Uncertainties resulting from hydrological models have generally been shown to be smaller compared to those due to GCMs or gas emission scenarios, though they may be considerable (Wilby 2005; Bae et al. 2011; Bastola et al. 2011). Najafi et al. (2011) found that the uncertainties coming from the hydrologic model exceed those due to GCM over dry seasons. Jiang et al. (2007) and Bastola et al. (2011) argued that uncertainties in flow projections stemming from hydrological models have not been sufficiently investigated, and that further research in this domain is needed. Blöschl & Montanari (2010) hypothesised that better understanding of complex interactions between climate and hydrological processes under current climate would lead to reduction in uncertainties in hydrologic projections.

Hydrologic model structure has an impact on variability of river flow projections. Jiang et al. (2007) and Bae et al. (2011) demonstrated that different hydrologic models, given the same climate forcing, project different seasonal distributions of runoff, evapotranspiration (ET) and soil moisture, despite similar performance over the observation period. In addition, uncertainties in flow projections also stem from selection of the method for estimating potential evapotranspiration (PET). The results of Bae et al. (2011) revealed that different PET methods introduce additional variance in the projections, which is shown to be larger in distant future because of greater differences in temperature. The uncertainties arising from hydrologic model structure and parameter assessment and those from GHG emission scenario and GCMs were compared by Bastola et al. (2011), who calibrated four conceptual hydrologic models within the Generalised Likelihood Uncertainty Estimation (GLUE) framework (Beven & Binly 1992). Their results demonstrated that hydrologic models cause considerable uncertainty.

The values of the hydrologic model parameters are typically inferred through the calibration procedure, in which the parameter values are adjusted to achieve a satisfactory agreement between the observed and simulated state variables according to some goodness-of-fit measures (Beven 2001; Yilmaz et al. 2010). Values of the parameters depend on the objective function(s) (Yapo et al. 1996), optimisation method, data errors (i.e. measurement errors and inadequate data resolution) and properties of the calibration period (Deletic et al. 2012). Uncertainty in hydrologic parameters reflects the hydrologic projections. For example, Najafi et al. (2011) showed that the models calibrated using different objective functions resulted in similar projected changes in winter runoff, but the summer runoff projections varied to a considerable extent.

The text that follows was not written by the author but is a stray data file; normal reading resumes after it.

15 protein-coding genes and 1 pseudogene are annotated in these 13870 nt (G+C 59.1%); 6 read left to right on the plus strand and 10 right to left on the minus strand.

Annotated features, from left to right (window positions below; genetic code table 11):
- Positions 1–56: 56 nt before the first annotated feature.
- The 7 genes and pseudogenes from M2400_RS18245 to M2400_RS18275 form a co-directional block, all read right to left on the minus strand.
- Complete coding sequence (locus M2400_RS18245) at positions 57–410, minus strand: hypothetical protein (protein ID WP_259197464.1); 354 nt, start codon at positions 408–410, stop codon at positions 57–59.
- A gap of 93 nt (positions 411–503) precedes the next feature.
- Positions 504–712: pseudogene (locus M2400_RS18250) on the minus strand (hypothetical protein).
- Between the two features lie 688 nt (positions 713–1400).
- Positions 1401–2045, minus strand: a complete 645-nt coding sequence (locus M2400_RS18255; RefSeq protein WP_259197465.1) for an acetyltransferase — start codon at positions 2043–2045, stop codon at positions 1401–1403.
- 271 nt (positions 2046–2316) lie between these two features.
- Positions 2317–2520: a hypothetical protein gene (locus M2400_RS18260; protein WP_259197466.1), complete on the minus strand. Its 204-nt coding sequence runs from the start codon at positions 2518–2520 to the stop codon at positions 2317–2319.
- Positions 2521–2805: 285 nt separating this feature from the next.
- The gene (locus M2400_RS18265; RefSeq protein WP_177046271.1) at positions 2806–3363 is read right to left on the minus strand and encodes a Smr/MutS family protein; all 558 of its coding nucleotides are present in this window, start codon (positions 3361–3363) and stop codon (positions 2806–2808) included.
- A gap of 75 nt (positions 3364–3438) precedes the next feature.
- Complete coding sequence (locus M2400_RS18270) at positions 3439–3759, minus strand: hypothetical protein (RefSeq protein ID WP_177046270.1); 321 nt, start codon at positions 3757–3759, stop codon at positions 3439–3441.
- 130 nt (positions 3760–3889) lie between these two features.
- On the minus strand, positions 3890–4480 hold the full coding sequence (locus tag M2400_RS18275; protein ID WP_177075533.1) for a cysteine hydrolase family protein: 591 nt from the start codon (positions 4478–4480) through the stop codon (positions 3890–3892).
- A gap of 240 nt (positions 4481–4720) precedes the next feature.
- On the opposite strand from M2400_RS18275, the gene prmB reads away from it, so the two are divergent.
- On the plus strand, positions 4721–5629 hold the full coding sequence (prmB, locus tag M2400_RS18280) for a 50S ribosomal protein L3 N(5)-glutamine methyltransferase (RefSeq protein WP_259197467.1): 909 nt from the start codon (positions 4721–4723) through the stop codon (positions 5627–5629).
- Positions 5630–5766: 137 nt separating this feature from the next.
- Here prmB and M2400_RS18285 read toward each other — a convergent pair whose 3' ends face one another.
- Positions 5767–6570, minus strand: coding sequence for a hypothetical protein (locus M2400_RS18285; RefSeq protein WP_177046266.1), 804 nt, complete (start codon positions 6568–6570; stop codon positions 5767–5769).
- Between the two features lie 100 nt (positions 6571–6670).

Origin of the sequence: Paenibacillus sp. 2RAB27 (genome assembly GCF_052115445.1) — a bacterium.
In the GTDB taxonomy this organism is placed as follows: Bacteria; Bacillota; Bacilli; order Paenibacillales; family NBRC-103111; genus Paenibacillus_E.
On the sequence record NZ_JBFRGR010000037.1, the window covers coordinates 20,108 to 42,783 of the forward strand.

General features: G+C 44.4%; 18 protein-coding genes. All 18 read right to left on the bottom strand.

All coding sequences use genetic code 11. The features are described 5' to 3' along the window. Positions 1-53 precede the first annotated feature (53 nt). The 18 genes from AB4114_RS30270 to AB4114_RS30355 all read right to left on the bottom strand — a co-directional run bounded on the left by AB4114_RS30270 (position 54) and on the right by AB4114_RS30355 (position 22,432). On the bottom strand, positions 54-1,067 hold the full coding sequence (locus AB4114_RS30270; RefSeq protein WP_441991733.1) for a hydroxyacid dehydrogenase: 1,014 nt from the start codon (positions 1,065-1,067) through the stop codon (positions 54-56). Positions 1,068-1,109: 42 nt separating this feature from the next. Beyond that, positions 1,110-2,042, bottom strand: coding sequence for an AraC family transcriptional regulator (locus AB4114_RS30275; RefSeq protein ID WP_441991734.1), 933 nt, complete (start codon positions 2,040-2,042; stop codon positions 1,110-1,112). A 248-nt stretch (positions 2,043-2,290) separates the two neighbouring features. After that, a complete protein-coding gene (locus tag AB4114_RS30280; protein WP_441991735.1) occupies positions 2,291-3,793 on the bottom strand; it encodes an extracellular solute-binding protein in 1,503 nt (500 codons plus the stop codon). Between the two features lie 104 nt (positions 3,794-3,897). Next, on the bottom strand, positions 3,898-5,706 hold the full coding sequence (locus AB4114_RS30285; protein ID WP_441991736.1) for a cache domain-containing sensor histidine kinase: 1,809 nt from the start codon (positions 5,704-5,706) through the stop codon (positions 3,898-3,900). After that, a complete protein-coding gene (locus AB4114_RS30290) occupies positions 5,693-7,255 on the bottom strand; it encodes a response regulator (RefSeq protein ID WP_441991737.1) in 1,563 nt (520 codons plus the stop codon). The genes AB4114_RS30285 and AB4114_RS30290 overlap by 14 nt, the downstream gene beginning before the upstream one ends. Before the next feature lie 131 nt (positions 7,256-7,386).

Model calibration over different periods has been proven to result in different optimal parameter sets, even if the same objective functions and optimisation methods are applied (Klemeš 1986; Gharari et al. 2013). For example, Wagener et al. (2003) calibrated a lumped conceptual model in the moving time windows applying the GLUE method, and demonstrated that the posterior distributions of all parameters change in time. Merz et al. (2011) examined for temporal trends in the HBV model parameters by calibrating the model in consecutive 5-year periods at 273 catchments, and identified consistent trends in some snow- and soil-related parameters. Osuch et al. (2014) expanded this research by quantifying correlation between the optimised HBV parameters and numerous climatic indices. They detected statistically significant correlation between maximum soil storage and the PET- and temperature-related indices. Choi & Beven (2007), de Vos et al. (2010) and Zhang et al. (2011) calibrated hydrologic models over different periods defined by centroid-based clustering of climate variables (e.g. precipitation, PET, aridity indices, etc.). All these studies demonstrated that the parameters' distributions vary over different periods, i.e. clusters.